India's central bank has shocked the markets by raising its benchmark interest rates in order to contain rising inflation in the country despite a slowdown in the economy.
In its mid-quarter monetary policy review, the Reserve Bank of India (RBI) hiked the repo rate - the interest rate at which the central bank lends to other banks - by 25 basis points to 7.50%.
In order to balance the rate hike, the bank reduced the so-called marginal standing facility (MSF) rate by 75 basis points to 9.5%. Under the marginal standing facility, banks can borrow overnight from the central bank against approved government securities.
Furthermore, the central bank cut the minimum proportion of the cash reserve ratio that banks must maintain at the RBI from 99% to 95%.
The decision comes as India's wholesale price inflation rose again on the rupee slump and higher vegetable prices.
Wholesale price inflation rose to a six-month high in August at 6.1% from 5.8% in July, according to the Commerce Ministry.
Higher inflation was partly due to a rise in oil prices in line with a fall in the value of the rupee. In addition, India has suffered from heavy rainfall so far in 2013, resulting in high food prices, especially of vegetables.
"Recognising that inflationary pressures are mounting and determined to establish a nominal anchor which will allow us to preserve the internal value of the rupee, we have raised the repo rate by 25 basis points," RBI governor Raghuram Rajan said in a statement.
"These measures will reduce the cost of bank financing substantially while allowing us to take an appropriately precautionary stance on inflation."
Surprise Move and Focus on Inflation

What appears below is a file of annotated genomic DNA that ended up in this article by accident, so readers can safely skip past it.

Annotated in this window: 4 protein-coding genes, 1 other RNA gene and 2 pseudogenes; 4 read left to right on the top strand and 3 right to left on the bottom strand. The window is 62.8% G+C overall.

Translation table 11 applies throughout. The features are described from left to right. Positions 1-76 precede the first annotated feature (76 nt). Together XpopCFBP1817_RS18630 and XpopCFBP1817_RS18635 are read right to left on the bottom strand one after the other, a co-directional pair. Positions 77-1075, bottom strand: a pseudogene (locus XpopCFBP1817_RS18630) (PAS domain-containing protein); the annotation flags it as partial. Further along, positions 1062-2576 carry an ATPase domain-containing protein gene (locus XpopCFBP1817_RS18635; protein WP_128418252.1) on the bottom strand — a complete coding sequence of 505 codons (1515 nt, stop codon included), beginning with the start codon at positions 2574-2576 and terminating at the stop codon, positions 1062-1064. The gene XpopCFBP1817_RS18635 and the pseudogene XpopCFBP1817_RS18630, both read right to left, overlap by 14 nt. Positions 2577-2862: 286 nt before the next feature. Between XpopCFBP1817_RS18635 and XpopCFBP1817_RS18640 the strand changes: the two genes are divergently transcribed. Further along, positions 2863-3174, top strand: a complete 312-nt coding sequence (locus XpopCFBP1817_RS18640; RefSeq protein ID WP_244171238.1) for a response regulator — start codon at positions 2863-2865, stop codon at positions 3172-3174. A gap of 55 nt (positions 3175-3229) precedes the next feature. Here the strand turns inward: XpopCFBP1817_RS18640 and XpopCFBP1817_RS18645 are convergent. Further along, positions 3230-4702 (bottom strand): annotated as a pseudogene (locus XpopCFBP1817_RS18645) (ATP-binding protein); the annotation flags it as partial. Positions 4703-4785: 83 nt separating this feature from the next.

The rate hike was a surprise move from Rajan, who has taken over as the head of the central bank earlier in September. Most of the economists expected him to keep rates unchanged despite the rate of inflation in his first policy review meeting.
"The upshot is that Mr Rajan is presenting himself as a more hawkish governor than his predecessor," said Daniel Martin, economist at Capital Economics.
"Governor Rajan is clearly asking the market to focus on inflation above other potential policy targets," said Roland Randall at ANZ Research.
His predecessor D. Subbarao had sidelined inflation and growth concerns to focus on "external sector concerns", including the rupee stability and balance of payments.
"We think that RBI will adopt an inflation target, but not quite yet. This is likely to happen formally sometime in 2014," Randall added.
"Focusing on a single objective - low and stable inflation - is ultimately the best way that monetary policy can promote macroeconomic and financial stability," Rajan wrote in a 2008 IMF paper.
Following the announcement, the rupee fell 0.16% against the US dollar. It is trading at 62.34 as at 11:18 am GMT. The currency plunged to an all-time low of 68.80 against the US dollar in August.
That was in addition to a widening current account deficit and a slowdown in the country's economic growth. India also suffered from the retreat of foreign investors due to fears of the US stimulus tapering.
However, the US Federal Reserve on 18 September surprised global markets by keeping its bond-buyback programme at the same pace.
"Let us remember that the postponement of tapering is only that, a postponement. We must use this time to create a bullet proof national balance sheet and growth agenda, which creates confidence in citizens and investors alike," Rajan said speaking about the US postponement of tapering.
Positive for Rupee?
Martin said that a hike in repo rates and a cut in MSF rates will offset each other, so "the impact on short-term market interest rates is ambiguous".
"The tightening impact of the rate move has been offset by the decision to roll back the liquidity tightening measures," he wrote.
He added that growth will largely depend on how local interest rates respond to the decision.
Meanwhile, Irene Cheung at ANZ Research said that the "more consistent, transparent policy" will longer-term positive for the rupee.
"We think that the rate changes as a whole are not an outright tightening as it may appear to be. Although the bond market/INR may sell off initially, a likely fall in the overnight call rate, on the back of the MSF rate cut, is positive for liquidity," Cheung said.